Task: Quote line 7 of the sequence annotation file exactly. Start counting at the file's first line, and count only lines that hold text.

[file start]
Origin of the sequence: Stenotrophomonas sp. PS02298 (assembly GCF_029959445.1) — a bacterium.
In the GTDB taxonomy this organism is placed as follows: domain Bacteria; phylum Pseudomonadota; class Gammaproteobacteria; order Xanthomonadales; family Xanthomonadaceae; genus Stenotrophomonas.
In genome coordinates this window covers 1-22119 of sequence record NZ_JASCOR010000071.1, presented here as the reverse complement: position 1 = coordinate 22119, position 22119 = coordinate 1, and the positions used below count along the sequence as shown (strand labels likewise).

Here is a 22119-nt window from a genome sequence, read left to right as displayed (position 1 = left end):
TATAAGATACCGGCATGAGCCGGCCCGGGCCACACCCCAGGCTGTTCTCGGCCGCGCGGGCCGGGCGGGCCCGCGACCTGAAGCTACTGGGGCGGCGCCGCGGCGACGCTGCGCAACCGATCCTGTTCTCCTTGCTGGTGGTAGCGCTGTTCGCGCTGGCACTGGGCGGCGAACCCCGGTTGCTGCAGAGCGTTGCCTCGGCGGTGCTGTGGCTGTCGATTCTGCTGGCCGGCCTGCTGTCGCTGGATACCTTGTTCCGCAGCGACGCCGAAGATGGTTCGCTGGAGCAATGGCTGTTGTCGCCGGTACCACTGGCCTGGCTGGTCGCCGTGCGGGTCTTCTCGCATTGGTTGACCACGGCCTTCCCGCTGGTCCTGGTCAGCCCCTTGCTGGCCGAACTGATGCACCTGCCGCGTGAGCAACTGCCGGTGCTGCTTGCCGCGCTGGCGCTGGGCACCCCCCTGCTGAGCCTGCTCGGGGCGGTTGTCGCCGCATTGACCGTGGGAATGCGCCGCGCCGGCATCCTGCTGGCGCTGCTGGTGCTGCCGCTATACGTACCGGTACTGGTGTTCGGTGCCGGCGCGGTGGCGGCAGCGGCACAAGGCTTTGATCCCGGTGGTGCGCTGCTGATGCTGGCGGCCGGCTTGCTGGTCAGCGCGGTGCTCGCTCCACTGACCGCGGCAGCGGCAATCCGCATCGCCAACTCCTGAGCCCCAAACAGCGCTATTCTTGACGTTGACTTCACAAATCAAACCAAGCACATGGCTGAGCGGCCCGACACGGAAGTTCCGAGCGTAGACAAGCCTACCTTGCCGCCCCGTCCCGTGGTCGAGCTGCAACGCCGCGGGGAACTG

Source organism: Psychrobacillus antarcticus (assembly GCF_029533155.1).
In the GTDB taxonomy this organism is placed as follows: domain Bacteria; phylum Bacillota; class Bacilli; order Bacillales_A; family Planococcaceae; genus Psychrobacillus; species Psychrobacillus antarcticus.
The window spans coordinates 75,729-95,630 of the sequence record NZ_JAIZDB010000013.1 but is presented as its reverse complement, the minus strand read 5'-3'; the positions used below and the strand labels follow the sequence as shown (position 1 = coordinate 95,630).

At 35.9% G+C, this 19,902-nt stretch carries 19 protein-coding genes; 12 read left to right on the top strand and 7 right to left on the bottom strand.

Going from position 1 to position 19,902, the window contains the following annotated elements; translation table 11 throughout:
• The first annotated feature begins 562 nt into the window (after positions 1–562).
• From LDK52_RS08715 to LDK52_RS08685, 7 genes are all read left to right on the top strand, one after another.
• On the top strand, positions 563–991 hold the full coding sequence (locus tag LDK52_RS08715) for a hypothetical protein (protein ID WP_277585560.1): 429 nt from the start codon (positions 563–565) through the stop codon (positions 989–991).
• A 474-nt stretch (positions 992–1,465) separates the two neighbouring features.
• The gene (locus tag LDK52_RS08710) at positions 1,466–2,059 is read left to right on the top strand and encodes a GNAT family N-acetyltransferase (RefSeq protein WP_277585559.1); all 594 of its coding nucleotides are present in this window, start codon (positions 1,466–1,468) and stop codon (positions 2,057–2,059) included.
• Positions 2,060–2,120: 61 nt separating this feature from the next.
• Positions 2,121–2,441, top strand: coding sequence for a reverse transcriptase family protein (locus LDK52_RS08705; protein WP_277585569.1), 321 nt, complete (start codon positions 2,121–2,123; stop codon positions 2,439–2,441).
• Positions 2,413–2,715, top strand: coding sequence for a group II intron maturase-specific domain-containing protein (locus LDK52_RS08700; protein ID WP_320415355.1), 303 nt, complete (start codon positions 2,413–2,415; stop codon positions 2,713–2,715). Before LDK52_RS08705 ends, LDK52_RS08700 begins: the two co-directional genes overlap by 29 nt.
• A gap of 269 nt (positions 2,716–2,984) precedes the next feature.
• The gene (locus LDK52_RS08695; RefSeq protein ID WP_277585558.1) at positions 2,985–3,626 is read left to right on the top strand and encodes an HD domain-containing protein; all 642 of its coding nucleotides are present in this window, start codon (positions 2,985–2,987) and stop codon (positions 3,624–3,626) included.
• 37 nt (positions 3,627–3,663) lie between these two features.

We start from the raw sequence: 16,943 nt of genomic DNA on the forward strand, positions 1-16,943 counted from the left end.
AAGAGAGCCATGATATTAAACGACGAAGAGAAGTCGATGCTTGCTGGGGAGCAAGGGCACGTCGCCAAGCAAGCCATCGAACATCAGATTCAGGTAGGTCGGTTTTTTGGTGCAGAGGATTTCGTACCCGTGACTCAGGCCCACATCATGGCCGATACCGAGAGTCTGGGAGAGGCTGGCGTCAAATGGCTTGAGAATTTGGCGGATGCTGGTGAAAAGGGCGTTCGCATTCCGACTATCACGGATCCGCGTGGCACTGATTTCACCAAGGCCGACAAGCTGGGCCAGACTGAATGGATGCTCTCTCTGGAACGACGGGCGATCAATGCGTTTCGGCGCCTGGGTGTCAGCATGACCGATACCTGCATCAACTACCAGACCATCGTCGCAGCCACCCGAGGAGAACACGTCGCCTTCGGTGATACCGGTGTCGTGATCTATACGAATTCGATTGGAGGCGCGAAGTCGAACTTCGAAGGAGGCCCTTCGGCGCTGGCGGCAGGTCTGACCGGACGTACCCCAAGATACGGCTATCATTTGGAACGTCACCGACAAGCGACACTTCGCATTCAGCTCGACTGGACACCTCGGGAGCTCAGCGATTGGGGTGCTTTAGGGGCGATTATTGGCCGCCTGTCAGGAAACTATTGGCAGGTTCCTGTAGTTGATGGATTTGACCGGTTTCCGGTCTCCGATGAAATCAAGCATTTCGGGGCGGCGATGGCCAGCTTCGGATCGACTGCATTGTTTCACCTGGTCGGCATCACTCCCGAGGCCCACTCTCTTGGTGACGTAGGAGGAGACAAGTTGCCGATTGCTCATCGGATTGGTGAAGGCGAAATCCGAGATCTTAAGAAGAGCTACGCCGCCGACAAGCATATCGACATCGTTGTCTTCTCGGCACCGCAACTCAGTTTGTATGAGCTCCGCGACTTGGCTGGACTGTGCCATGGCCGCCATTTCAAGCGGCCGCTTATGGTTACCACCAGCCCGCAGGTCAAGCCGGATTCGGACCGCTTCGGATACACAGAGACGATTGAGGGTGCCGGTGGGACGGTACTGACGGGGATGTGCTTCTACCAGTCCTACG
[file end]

In the GTDB taxonomy this organism is placed as follows: domain Bacteria; phylum Bacillota; class Bacilli; order Bacillales_A; family Planococcaceae; genus Psychrobacillus; species Psychrobacillus antarcticus.